Roberto Flore in a shot taken during the lesson at Identità Estreme, last February in Milan. Born in Sardinia in 1982, Flore is the head chef at the Nordic Food Lab in Copenhagen, Denmark, a project dedicated to open-source research on delicious food (photo credits Brambilla/Serrani)
I’ve always been intrigued by the infinite potential of the use of aromas in the kitchen: imagine how a perfume can influence our choices, recall the emotions of distant stories, making moments that were kept at the bottom of our memory vivid once again.
In this context, explaining smell in a scientific and detailed way and how it is perceived by our senses could lead us off topic. So let’s keep to the gastronomic scope and describe smell as one or a series of volatile chemical molecules that are perceived by special receptors inside our nasal cavity. This info is then conveyed to a specific area of the brain, where it is decoded and materialised in the shape of images. Focusing on plants, animals and insects, most of the chemical molecules they release, and we perceive as a smell, in fact hide a complex mechanism of chemical communication which rules the interactions between living organisms.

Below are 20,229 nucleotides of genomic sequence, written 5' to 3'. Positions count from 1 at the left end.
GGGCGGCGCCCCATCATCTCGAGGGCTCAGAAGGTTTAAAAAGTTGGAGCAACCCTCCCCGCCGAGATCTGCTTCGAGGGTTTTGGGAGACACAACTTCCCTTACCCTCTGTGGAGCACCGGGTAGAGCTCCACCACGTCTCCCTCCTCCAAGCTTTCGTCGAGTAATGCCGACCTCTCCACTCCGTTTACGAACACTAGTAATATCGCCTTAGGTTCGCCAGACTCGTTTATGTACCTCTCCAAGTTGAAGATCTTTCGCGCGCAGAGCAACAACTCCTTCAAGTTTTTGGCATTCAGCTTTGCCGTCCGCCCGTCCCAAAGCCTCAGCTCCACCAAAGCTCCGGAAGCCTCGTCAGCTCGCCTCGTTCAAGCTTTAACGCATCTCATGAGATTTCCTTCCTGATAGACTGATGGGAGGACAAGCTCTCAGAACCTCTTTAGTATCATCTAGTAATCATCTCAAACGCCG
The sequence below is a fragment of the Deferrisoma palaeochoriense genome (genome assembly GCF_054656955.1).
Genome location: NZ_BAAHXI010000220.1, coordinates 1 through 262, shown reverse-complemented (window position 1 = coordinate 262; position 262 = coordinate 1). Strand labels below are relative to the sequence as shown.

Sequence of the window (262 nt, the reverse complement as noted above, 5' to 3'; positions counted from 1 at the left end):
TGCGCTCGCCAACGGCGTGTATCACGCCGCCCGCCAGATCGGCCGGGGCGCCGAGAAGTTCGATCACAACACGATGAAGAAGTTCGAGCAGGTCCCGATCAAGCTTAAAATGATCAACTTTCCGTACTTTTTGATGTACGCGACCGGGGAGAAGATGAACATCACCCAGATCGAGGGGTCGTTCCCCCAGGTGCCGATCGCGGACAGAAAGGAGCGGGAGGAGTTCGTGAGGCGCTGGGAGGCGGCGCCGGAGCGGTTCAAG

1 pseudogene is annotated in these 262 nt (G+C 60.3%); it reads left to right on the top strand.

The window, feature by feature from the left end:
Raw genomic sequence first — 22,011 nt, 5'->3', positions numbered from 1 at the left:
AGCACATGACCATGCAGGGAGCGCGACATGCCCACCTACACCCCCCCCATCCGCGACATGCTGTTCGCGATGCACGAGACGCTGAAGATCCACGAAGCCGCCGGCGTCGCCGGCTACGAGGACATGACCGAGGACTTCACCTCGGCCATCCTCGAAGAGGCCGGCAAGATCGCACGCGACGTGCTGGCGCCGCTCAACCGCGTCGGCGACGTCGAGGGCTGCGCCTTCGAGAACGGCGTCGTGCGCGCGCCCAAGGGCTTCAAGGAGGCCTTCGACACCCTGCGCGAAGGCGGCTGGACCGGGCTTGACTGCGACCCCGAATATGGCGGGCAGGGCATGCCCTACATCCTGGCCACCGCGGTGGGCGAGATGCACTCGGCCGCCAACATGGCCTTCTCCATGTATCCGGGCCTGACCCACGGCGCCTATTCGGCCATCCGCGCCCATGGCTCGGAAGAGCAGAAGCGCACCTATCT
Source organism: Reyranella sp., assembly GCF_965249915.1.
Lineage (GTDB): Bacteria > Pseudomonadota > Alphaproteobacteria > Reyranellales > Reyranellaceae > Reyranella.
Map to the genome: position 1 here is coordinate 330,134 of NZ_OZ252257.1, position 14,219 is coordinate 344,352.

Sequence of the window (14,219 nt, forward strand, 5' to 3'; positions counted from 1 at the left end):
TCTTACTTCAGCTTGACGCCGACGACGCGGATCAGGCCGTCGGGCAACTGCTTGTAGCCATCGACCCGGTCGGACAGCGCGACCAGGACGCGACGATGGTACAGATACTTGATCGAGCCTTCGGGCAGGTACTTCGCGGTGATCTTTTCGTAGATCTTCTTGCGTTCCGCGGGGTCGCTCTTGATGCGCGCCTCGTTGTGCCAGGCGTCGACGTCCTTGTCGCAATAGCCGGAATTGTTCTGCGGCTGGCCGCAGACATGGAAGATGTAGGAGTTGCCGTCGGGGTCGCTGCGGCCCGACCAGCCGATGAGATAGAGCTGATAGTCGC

Students from different universities work at the Nordic Food Lab: Pollenzo, Copenhagen, Yale. It used to be located in a boat moored in front of Noma. Today it is in Rolighedsvej 30, 1958 Frederiksberg
Flore, during the lesson, with Jonas Astrup Pedersen of the NFL and the faithful Davide Crobe (photo credits Brambilla/Serrani)
The most interesting experiments held in the Nordic Food Lab in Copenhagen, housed, since 2009, in a boat moored in front of René Redezpi’s Noma
Born in 1982 in Seneghe, in Montiferru (Sardinia), he travelled around the world and stopped in Copenhagen in February 2014. The following June he became the head chef at the Nordic Food Lab, of which he directs the gastronomic research